During William L. Dwyer's fifteen-year tenure as a U.S. District Court judge, he presided over many complex and groundbreaking cases. In one of his most controversial rulings, he engaged environmentalists and the timber industry in a heavily publicized and emotionally fraught battle over the territory of the northern spotted owl, ultimately approving the bird for "threatened species" status and forcing the Forest Service to substantially reduce logging in owl-habitat areas.
Before his appointment to the district court in 1987, Dwyer had spent more than thirty years as a trial lawyer, never shying away from the most difficult cases. He argued the libel suit of accused Communist sympathizer John Goldmark; he represented newspaper employees in the contested proposal for a joint-operating agreement between the Seattle Times and Seattle Post-Intelligencer; and he brought a suit against baseball's American League that resulted in the return of the Mariners to Seattle.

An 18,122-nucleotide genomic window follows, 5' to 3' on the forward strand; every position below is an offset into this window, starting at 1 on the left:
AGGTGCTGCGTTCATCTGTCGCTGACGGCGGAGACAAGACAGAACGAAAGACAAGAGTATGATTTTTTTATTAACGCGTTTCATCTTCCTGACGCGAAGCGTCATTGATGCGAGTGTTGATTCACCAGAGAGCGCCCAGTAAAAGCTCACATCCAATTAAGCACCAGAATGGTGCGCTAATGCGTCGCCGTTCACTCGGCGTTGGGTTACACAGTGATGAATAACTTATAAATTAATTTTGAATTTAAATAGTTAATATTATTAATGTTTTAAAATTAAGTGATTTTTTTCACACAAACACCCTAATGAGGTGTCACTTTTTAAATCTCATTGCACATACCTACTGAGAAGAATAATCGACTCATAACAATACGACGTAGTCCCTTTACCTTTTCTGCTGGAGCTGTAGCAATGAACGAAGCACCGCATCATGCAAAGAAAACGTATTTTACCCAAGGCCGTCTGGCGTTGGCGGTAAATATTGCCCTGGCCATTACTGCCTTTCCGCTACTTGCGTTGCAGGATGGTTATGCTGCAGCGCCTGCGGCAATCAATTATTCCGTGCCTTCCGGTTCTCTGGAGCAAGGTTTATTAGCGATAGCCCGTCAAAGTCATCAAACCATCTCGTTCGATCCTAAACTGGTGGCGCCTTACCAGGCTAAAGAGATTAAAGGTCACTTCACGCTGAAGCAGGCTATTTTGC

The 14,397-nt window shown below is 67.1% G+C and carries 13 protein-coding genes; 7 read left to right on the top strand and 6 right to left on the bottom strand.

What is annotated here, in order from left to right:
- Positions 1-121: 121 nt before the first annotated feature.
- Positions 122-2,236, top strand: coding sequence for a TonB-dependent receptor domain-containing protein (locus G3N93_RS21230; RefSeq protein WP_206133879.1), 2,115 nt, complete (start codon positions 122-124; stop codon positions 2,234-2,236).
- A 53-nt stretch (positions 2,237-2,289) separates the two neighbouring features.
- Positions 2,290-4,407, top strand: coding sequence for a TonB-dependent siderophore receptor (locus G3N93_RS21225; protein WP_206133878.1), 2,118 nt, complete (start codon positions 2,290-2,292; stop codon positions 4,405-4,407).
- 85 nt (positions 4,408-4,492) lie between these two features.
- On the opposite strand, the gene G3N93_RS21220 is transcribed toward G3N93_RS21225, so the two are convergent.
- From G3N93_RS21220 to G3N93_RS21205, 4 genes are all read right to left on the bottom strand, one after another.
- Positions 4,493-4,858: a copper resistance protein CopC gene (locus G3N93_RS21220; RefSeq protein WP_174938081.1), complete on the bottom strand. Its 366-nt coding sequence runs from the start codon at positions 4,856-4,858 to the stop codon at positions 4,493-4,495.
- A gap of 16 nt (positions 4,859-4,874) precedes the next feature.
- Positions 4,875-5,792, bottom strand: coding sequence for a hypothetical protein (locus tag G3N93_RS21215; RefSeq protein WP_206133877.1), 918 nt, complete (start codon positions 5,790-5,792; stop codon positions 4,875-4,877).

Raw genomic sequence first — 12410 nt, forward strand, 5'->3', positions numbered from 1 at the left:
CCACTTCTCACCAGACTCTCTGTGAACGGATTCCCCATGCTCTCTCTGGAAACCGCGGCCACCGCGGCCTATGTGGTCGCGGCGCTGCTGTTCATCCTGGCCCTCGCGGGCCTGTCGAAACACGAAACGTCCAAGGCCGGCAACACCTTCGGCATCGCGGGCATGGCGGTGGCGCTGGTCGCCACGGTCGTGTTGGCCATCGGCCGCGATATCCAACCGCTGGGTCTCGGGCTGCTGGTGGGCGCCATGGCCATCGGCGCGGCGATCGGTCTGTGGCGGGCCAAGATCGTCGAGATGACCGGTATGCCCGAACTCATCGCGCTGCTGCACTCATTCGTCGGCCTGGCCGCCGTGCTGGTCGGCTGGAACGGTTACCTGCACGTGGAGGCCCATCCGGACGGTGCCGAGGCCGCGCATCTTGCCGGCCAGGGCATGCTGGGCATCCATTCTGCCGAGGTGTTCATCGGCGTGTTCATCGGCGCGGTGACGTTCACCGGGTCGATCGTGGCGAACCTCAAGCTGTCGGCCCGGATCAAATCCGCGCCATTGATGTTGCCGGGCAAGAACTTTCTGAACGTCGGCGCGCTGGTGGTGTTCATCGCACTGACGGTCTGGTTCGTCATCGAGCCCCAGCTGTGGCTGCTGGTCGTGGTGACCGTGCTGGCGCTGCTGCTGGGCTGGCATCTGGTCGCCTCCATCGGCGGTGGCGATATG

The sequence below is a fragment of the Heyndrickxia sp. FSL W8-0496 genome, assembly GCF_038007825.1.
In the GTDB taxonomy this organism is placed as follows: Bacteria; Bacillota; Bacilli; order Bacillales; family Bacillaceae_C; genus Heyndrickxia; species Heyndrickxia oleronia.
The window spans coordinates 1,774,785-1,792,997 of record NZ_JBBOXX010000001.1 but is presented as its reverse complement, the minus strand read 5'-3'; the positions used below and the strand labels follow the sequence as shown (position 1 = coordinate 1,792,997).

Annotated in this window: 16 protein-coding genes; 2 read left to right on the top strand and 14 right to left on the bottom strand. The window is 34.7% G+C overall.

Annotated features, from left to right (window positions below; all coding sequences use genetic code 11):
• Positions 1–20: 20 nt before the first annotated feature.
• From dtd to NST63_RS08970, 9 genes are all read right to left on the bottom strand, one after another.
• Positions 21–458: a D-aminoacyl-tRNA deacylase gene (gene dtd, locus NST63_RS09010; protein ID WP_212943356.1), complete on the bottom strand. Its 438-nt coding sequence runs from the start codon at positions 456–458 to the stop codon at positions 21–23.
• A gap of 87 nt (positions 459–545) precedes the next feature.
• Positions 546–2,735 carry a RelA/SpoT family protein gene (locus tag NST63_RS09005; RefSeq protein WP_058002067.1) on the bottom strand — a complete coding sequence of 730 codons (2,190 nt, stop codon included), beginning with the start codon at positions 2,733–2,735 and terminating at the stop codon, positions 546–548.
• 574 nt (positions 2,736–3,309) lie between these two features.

The fifteen speeches in this volume cover a span from 1978 to 2002 and reveal the breadth and scope of Dwyer's legal wisdom. He championed libraries as keepers of our language, ideas, and history; he taught students the history and philosophy of litigation; and he challenged members of the legal profession to do more pro bono work. His respect for the rule of law and his belief in the necessary contribution of lawyers to society come through clearly in his own words, whether he was speaking to the American Library Association, the Federal Bar Association, or first-year law students. The volume includes several speeches that express Dwyer's hopes for the American legal system. "If we use our heads," Dwyer avers, "we have the collective ability to survive and to let the rest of life survive with us."